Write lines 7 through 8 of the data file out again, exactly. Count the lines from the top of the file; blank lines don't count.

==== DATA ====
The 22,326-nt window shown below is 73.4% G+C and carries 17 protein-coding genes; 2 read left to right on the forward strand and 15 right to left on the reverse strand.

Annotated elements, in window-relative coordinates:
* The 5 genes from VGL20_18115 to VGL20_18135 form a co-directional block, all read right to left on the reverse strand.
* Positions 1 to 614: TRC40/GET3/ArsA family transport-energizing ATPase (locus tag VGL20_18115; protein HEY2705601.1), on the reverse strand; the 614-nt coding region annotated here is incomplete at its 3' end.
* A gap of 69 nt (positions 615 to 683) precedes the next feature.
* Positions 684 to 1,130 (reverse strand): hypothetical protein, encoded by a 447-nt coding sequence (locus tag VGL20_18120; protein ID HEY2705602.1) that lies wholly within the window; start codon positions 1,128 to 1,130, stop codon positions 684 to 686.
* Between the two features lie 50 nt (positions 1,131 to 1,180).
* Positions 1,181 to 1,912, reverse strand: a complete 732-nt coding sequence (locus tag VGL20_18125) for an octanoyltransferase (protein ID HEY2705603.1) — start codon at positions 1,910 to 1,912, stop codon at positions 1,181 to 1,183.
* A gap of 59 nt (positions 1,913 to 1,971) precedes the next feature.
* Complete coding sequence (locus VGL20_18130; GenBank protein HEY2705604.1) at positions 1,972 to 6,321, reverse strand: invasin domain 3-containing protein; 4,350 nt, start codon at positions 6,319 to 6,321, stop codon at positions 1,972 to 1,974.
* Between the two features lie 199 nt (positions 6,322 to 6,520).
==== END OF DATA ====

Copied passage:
* Between the two features lie 50 nt (positions 1,131 to 1,180).
* Positions 1,181 to 1,912, reverse strand: a complete 732-nt coding sequence (locus tag VGL20_18125) for an octanoyltransferase (protein ID HEY2705603.1) — start codon at positions 1,910 to 1,912, stop codon at positions 1,181 to 1,183.